Being turned into a toad doesn’t sound very good
Hmm, if you’d asked me a few years ago I would have told you that I was unlikely to ever play Talisman again. It’s a massively random game with relatively few meaningful choices to be made and it’s entirely possible you will bump into a dragon or demon in your first turns, plus the ending… well, the least said the better. I quite enjoyed playing it when I first encountered it in the mid-eighties, but since then I got into different types of game since then. I think part of the problem is that games of Talisman often went on for two or three hours and, for an essentially simple game, that was just too darn long.
Talisman’s not an awful game, just one I didn’t enjoy playing. The last time I played it was about a decade ago and involved a later edition of the game with all the available expansions, which I felt just made the game bigger and more chaotic without adding anything that appealed to me. But I’m not the target audience, not by a long shot.
And yet, for many years I have had a copy of the second edition of the game languishing in the back of the cupboard. I don’t know what made me keep it. Maybe there was something in the back of my mind that dreamed of those teenage years when it was actually fun. Either that or I’m just a magpie who hates to get rid of things.
Some time after I started writing this blog I found the old box sitting there and I thought, maybe Miss B would like to give it a go. After all, she likes Dungeon!, so another adventuring game may go down well. I mentioned it to her a couple of months ago, and this afternoon she decided to give it a go.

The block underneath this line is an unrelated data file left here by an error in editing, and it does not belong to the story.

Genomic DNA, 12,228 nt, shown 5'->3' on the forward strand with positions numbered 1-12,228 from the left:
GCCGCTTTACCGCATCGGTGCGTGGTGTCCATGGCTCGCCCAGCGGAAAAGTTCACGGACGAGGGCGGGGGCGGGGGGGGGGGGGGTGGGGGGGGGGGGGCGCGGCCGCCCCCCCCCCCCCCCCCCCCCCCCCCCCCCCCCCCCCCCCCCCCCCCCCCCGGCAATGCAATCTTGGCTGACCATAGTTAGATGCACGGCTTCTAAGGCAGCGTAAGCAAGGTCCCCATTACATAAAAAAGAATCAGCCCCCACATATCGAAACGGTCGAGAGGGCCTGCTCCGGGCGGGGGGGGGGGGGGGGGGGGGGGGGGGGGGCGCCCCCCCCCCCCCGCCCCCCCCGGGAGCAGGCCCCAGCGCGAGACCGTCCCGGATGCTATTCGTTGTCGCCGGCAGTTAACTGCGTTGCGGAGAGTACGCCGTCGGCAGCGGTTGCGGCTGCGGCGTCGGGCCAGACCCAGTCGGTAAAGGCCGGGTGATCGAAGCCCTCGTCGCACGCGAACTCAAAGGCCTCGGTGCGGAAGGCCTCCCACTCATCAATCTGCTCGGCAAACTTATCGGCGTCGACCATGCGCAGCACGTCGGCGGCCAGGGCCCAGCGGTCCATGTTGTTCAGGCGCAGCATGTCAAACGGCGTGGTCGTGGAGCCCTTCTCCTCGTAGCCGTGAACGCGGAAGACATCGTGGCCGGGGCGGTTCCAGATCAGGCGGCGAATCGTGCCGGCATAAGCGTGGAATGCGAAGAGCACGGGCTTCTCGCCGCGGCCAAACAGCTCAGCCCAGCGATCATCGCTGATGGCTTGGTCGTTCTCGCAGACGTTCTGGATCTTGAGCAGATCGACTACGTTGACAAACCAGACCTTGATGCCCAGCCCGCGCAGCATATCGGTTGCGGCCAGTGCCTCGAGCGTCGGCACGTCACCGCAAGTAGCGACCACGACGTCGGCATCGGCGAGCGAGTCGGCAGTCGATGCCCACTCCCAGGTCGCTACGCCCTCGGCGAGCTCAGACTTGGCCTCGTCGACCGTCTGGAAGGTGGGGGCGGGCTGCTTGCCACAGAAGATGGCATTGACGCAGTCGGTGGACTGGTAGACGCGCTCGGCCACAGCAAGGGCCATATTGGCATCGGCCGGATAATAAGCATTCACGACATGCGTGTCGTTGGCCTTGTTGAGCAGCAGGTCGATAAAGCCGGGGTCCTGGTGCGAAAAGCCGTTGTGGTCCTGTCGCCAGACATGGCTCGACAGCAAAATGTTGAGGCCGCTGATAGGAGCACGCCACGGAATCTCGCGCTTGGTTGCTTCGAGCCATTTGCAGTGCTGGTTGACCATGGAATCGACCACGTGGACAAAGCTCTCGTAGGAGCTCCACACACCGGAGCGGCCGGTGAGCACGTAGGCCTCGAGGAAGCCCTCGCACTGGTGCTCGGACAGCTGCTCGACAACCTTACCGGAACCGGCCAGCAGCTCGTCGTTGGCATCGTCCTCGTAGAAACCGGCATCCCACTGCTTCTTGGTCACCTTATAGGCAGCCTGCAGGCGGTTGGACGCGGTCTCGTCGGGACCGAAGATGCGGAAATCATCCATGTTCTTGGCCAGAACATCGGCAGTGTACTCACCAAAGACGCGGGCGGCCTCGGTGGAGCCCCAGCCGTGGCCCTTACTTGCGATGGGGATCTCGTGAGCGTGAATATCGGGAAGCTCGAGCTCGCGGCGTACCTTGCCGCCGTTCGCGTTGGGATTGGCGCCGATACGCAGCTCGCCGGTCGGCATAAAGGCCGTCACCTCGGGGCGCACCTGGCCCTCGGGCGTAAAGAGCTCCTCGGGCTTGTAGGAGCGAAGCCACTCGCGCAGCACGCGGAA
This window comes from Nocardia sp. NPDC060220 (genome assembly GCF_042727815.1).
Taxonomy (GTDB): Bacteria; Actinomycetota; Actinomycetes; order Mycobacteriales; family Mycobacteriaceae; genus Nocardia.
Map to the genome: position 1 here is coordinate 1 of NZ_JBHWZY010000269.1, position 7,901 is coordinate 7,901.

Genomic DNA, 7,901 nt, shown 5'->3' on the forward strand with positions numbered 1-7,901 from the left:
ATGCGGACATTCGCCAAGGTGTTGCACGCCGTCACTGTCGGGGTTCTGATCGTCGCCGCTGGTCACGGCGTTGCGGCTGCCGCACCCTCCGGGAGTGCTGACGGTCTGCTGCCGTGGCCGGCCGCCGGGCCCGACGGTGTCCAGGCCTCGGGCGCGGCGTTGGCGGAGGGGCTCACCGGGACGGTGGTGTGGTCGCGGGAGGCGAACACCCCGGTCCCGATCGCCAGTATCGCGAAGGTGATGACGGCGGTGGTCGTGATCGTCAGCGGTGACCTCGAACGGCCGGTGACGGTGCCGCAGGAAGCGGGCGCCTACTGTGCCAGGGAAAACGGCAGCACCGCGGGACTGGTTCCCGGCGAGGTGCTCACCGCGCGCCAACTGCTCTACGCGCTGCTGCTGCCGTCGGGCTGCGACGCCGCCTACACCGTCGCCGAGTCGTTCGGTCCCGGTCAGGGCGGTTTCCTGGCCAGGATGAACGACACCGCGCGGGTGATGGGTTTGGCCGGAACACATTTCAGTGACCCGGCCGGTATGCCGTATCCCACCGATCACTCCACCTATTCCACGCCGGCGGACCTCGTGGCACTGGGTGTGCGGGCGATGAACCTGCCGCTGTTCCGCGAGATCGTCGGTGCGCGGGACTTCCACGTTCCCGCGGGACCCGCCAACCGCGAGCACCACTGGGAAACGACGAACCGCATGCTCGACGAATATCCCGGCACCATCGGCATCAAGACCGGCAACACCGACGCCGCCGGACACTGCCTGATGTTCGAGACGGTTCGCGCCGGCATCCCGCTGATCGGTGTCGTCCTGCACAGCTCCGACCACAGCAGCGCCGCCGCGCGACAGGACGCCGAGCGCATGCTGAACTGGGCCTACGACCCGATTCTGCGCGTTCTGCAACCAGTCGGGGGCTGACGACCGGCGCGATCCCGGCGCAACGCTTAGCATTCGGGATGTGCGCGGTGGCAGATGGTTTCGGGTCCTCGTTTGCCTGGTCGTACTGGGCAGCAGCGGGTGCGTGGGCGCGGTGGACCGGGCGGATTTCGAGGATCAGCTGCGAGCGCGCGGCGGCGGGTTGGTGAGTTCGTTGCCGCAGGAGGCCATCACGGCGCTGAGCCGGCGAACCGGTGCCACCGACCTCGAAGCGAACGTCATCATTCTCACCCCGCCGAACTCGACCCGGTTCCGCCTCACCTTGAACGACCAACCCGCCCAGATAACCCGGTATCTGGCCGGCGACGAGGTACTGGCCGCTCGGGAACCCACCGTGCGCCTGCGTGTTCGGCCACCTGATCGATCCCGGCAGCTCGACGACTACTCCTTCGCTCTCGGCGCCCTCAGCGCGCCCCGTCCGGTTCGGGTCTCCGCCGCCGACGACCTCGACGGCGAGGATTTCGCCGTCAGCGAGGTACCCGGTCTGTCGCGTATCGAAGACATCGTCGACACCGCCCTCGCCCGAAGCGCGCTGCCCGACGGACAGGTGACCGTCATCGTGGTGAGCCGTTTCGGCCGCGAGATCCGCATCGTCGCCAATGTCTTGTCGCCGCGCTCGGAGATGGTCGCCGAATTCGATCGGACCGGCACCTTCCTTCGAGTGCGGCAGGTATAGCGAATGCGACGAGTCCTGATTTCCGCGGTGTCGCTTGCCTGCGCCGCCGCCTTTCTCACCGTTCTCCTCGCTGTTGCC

We agreed to not attack each other, plus I invoked Wil Wheaton’s Rule 17b and gave Miss B three re-roll counters (she used one after she’d misunderstood her options at the City). She wanted to play the one “good” female character in our set, the Prophetess, which worked out fortuitous as one of her special abilities mitigates well against bad luck in drawing adventure cards. I proposed that the winning conditions should be just to get to the Crown of Command in the centre, or to stop if we ran out of time or energy.
So we played for a little over an hour until S came back from work and we packed up so I could prepare dinner. That hour of play zipped past, with Miss B being thoroughly engrossed in the game. She finished the session off by building herself a raft and crossing the river to the middle region, which seemed a reasonable point to finish. She ended up full of excitement about some of her exploits and very keen to play again to a conclusion.
All in all this was a great success. I expect that when we do try to play for a conclusion we will schedule a snack break after an hour in order to keep the energy up. This is generally a good policy for us during longer games.
So there we have it: a game that I don’t like very much has really justified its place in the collection, providing entertainment, excitement and smiles. We’ll certainly be playing this again and, to my surprise, I’m OK with that. Actually, more than that, I’m looking forward to it.
The verdict from Miss B (aged 6): “Really, really, really, really good!”
The game: Talisman (Games Workshop), 2 to 6 players aged 9+.